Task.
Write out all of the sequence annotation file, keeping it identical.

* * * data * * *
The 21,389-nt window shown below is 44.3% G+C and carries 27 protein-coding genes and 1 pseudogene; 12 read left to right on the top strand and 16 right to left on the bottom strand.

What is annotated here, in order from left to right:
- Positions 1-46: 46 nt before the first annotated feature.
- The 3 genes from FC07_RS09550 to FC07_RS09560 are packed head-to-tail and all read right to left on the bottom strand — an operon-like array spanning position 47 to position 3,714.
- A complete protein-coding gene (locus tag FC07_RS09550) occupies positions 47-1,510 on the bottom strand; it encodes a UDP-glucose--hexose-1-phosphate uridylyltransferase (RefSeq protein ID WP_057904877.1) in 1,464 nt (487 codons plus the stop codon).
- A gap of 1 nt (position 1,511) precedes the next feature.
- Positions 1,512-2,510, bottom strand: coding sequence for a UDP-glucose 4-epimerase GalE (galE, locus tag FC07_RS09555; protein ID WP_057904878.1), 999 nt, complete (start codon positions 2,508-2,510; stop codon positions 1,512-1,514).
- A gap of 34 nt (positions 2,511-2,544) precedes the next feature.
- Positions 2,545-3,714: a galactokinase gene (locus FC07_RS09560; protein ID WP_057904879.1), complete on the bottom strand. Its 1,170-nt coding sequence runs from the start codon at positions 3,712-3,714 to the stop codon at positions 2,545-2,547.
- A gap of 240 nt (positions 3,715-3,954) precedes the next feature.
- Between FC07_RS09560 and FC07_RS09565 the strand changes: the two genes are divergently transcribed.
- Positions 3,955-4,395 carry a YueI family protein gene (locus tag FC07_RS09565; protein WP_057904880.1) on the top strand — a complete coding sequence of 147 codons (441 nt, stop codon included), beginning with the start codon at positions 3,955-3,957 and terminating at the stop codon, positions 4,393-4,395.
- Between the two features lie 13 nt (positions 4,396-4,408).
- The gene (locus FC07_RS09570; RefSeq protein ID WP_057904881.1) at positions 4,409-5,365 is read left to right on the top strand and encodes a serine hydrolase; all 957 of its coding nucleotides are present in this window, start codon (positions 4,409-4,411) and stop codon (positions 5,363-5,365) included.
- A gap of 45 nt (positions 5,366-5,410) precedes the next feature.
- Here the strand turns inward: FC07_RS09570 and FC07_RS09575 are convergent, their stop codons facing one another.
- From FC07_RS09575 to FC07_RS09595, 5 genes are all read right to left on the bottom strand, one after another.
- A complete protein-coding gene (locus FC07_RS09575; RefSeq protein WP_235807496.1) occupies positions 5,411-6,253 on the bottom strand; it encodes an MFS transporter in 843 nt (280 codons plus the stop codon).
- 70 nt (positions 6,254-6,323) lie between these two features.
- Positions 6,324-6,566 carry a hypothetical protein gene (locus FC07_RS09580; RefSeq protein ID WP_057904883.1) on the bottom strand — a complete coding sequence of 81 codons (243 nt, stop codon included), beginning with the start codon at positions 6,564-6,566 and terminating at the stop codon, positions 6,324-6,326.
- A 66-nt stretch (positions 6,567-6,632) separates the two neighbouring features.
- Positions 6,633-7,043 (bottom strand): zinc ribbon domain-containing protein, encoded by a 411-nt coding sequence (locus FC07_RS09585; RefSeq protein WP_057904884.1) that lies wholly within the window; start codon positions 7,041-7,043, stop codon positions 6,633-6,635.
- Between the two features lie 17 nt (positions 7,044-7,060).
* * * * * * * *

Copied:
The 21,389-nt window shown below is 44.3% G+C and carries 27 protein-coding genes and 1 pseudogene; 12 read left to right on the top strand and 16 right to left on the bottom strand.

What is annotated here, in order from left to right:
- Positions 1-46: 46 nt before the first annotated feature.
- The 3 genes from FC07_RS09550 to FC07_RS09560 are packed head-to-tail and all read right to left on the bottom strand — an operon-like array spanning position 47 to position 3,714.
- A complete protein-coding gene (locus tag FC07_RS09550) occupies positions 47-1,510 on the bottom strand; it encodes a UDP-glucose--hexose-1-phosphate uridylyltransferase (RefSeq protein ID WP_057904877.1) in 1,464 nt (487 codons plus the stop codon).
- A gap of 1 nt (position 1,511) precedes the next feature.
- Positions 1,512-2,510, bottom strand: coding sequence for a UDP-glucose 4-epimerase GalE (galE, locus tag FC07_RS09555; protein ID WP_057904878.1), 999 nt, complete (start codon positions 2,508-2,510; stop codon positions 1,512-1,514).
- A gap of 34 nt (positions 2,511-2,544) precedes the next feature.
- Positions 2,545-3,714: a galactokinase gene (locus FC07_RS09560; protein ID WP_057904879.1), complete on the bottom strand. Its 1,170-nt coding sequence runs from the start codon at positions 3,712-3,714 to the stop codon at positions 2,545-2,547.
- A gap of 240 nt (positions 3,715-3,954) precedes the next feature.
- Between FC07_RS09560 and FC07_RS09565 the strand changes: the two genes are divergently transcribed.
- Positions 3,955-4,395 carry a YueI family protein gene (locus tag FC07_RS09565; protein WP_057904880.1) on the top strand — a complete coding sequence of 147 codons (441 nt, stop codon included), beginning with the start codon at positions 3,955-3,957 and terminating at the stop codon, positions 4,393-4,395.
- Between the two features lie 13 nt (positions 4,396-4,408).
- The gene (locus FC07_RS09570; RefSeq protein ID WP_057904881.1) at positions 4,409-5,365 is read left to right on the top strand and encodes a serine hydrolase; all 957 of its coding nucleotides are present in this window, start codon (positions 4,409-4,411) and stop codon (positions 5,363-5,365) included.
- A gap of 45 nt (positions 5,366-5,410) precedes the next feature.
- Here the strand turns inward: FC07_RS09570 and FC07_RS09575 are convergent, their stop codons facing one another.
- From FC07_RS09575 to FC07_RS09595, 5 genes are all read right to left on the bottom strand, one after another.
- A complete protein-coding gene (locus FC07_RS09575; RefSeq protein WP_235807496.1) occupies positions 5,411-6,253 on the bottom strand; it encodes an MFS transporter in 843 nt (280 codons plus the stop codon).
- 70 nt (positions 6,254-6,323) lie between these two features.
- Positions 6,324-6,566 carry a hypothetical protein gene (locus FC07_RS09580; RefSeq protein ID WP_057904883.1) on the bottom strand — a complete coding sequence of 81 codons (243 nt, stop codon included), beginning with the start codon at positions 6,564-6,566 and terminating at the stop codon, positions 6,324-6,326.
- A 66-nt stretch (positions 6,567-6,632) separates the two neighbouring features.
- Positions 6,633-7,043 (bottom strand): zinc ribbon domain-containing protein, encoded by a 411-nt coding sequence (locus FC07_RS09585; RefSeq protein WP_057904884.1) that lies wholly within the window; start codon positions 7,041-7,043, stop codon positions 6,633-6,635.
- Between the two features lie 17 nt (positions 7,044-7,060).